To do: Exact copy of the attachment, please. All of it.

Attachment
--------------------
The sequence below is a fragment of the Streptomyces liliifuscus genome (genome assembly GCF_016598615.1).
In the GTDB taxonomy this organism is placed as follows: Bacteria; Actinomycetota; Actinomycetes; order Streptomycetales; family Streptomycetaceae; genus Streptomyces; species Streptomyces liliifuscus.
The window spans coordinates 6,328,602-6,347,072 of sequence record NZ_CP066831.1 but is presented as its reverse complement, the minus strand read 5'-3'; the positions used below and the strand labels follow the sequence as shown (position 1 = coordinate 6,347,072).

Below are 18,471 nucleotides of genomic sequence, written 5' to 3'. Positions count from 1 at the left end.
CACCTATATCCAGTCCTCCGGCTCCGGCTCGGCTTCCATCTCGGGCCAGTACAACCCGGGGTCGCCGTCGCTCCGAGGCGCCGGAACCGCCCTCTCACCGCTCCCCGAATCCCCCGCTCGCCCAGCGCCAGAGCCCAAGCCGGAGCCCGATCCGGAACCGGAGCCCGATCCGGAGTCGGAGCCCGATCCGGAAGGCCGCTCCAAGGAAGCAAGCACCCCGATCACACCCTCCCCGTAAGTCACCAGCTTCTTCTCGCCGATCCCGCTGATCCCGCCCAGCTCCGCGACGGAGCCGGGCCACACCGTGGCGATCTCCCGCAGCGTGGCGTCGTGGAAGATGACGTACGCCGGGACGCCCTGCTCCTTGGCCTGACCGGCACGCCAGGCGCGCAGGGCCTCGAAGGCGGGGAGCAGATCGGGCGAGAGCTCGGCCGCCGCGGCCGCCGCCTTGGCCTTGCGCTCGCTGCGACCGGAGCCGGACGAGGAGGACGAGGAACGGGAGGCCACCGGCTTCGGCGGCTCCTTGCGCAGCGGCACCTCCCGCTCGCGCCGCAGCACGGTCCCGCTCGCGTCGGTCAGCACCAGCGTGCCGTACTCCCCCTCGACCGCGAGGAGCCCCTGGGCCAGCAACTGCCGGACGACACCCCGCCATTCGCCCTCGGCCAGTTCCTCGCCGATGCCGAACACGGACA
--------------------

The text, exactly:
The sequence below is a fragment of the Streptomyces liliifuscus genome (genome assembly GCF_016598615.1).
In the GTDB taxonomy this organism is placed as follows: Bacteria; Actinomycetota; Actinomycetes; order Streptomycetales; family Streptomycetaceae; genus Streptomyces; species Streptomyces liliifuscus.
The window spans coordinates 6,328,602-6,347,072 of sequence record NZ_CP066831.1 but is presented as its reverse complement, the minus strand read 5'-3'; the positions used below and the strand labels follow the sequence as shown (position 1 = coordinate 6,347,072).

Below are 18,471 nucleotides of genomic sequence, written 5' to 3'. Positions count from 1 at the left end.
CACCTATATCCAGTCCTCCGGCTCCGGCTCGGCTTCCATCTCGGGCCAGTACAACCCGGGGTCGCCGTCGCTCCGAGGCGCCGGAACCGCCCTCTCACCGCTCCCCGAATCCCCCGCTCGCCCAGCGCCAGAGCCCAAGCCGGAGCCCGATCCGGAACCGGAGCCCGATCCGGAGTCGGAGCCCGATCCGGAAGGCCGCTCCAAGGAAGCAAGCACCCCGATCACACCCTCCCCGTAAGTCACCAGCTTCTTCTCGCCGATCCCGCTGATCCCGCCCAGCTCCGCGACGGAGCCGGGCCACACCGTGGCGATCTCCCGCAGCGTGGCGTCGTGGAAGATGACGTACGCCGGGACGCCCTGCTCCTTGGCCTGACCGGCACGCCAGGCGCGCAGGGCCTCGAAGGCGGGGAGCAGATCGGGCGAGAGCTCGGCCGCCGCGGCCGCCGCCTTGGCCTTGCGCTCGCTGCGACCGGAGCCGGACGAGGAGGACGAGGAACGGGAGGCCACCGGCTTCGGCGGCTCCTTGCGCAGCGGCACCTCCCGCTCGCGCCGCAGCACGGTCCCGCTCGCGTCGGTCAGCACCAGCGTGCCGTACTCCCCCTCGACCGCGAGGAGCCCCTGGGCCAGCAACTGCCGGACGACACCCCGCCATTCGCCCTCGGCCAGTTCCTCGCCGATGCCGAACACGGACA